Brave New Edible Estates
In 1930, British statesman Frederick Edwin Smith imagined a society in which “[i]t will no longer be necessary to go to the extravagant length of rearing a bullock in order to eat its steak. From one ‘parent’ steak of choice tenderness it will be possible to grow as large and as juicy a steak as can be desired.”
A couple of years later, Winston Churchill reiterated Smith's prediction: “Fifty years hence we shall escape the absurdity of growing a whole chicken in order to eat the breast or wing by growing these parts separately under a suitable medium.”
Not much happened in the intervening years, but last year, according to The Guardian, “Researchers have published details in a biotechnology journal [Tissue Engineering] describing a new technique which they hailed as the answer to the world's food shortage. Lumps of meat would be cultured in laboratory vats rather than carved from livestock reared on a farm.
“Scientists have adapted the cutting-edge medical technique of tissue engineering, where individual cells are multiplied into whole tissues, and applied them to food production.'With a single cell, you could theoretically produce the world's annual meat supply,' said Jason Matheny, an agricultural scientist at the University of Maryland.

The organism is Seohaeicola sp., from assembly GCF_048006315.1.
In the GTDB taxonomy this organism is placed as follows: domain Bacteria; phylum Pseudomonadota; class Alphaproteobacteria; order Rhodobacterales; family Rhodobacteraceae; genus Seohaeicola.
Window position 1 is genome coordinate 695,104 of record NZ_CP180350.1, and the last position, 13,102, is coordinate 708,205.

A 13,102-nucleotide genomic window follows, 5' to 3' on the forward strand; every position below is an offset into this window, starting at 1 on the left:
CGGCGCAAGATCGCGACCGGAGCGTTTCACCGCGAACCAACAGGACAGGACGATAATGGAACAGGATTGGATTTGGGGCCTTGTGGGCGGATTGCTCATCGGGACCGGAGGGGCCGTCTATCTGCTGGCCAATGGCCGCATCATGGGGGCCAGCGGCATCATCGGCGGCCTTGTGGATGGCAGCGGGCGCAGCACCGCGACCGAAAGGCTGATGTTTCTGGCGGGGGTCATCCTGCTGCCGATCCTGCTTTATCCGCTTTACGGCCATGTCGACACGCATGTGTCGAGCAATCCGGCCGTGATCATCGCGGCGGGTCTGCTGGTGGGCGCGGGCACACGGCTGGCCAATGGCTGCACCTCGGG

“According to researchers, meat grown in laboratories would be more environmentally friendly and could be tailored to be healthier than farm-reared meat by controlling its nutrient content and screening it for food-borne diseases.”
And it goes on: “Vegetarians might also be tempted because the cells needed to grow chunks of meat can be taken without harming the donor animal.
“Experiments for NASA, the US space agency, have already shown that morsels of edible fish can be grown in petri dishes, though no one has yet eaten the food.
“Mr Matheny and his colleagues have taken the prospect of "cultured meat" a step further by working out how to produce it on an industrial scale. They envisage muscle cells growing on huge sheets that would be regularly stretched to exercise the cells as they grow. Once enough cells had grown, they would be scraped off and shaped into processed meat products such as chicken nuggets.”
So, while you're growing your new replacement face and the new patio addition, you'll be cultivating and harvesting coqs au vin and stuffed roast turkeys and chicken caesar salads in your front yard in the meantime. The American lawn meets vegetable garden meets farm meets abattoir.
P.D. Edelman et al., “In Vitro-Cultured Meat Production.” Tissue Engineering (Volume 11, Number 5/6, 2005)
Ian Sample, “When meat is not murder.” The Guardian (13 August 2005)
Press Release from the University of Maryland (6 July 2005)
Semi-Living Food and “Disembodied Cuisine”